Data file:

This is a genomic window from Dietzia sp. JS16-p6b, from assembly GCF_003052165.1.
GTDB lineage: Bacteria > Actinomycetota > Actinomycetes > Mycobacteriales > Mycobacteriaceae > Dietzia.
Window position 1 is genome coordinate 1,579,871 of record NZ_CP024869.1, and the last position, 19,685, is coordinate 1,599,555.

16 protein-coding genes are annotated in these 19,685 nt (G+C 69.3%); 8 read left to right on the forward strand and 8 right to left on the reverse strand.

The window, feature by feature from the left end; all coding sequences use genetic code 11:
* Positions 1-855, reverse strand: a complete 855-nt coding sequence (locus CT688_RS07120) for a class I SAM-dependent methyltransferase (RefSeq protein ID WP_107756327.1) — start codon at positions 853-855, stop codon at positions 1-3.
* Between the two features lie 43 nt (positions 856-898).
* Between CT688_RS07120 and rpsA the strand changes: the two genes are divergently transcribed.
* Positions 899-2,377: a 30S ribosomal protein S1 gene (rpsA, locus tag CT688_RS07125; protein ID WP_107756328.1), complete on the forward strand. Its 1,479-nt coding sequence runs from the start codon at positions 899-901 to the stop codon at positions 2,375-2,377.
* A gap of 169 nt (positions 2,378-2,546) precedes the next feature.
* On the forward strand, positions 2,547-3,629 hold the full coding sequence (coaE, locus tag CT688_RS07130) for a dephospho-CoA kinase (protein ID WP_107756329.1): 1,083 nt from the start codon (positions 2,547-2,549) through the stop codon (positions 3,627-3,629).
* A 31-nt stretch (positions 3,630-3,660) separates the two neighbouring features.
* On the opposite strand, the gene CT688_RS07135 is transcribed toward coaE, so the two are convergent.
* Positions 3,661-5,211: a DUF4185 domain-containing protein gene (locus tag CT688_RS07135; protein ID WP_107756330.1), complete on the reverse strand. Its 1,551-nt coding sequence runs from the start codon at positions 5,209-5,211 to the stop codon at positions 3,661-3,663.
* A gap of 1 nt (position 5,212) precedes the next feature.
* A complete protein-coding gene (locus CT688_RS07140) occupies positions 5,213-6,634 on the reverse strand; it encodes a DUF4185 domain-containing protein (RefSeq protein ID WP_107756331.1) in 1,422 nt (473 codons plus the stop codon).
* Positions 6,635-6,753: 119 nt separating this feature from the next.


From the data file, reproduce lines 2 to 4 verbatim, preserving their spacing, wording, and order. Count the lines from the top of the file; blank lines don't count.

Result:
GTDB lineage: Bacteria > Actinomycetota > Actinomycetes > Mycobacteriales > Mycobacteriaceae > Dietzia.
Window position 1 is genome coordinate 1,579,871 of record NZ_CP024869.1, and the last position, 19,685, is coordinate 1,599,555.

16 protein-coding genes are annotated in these 19,685 nt (G+C 69.3%); 8 read left to right on the forward strand and 8 right to left on the reverse strand.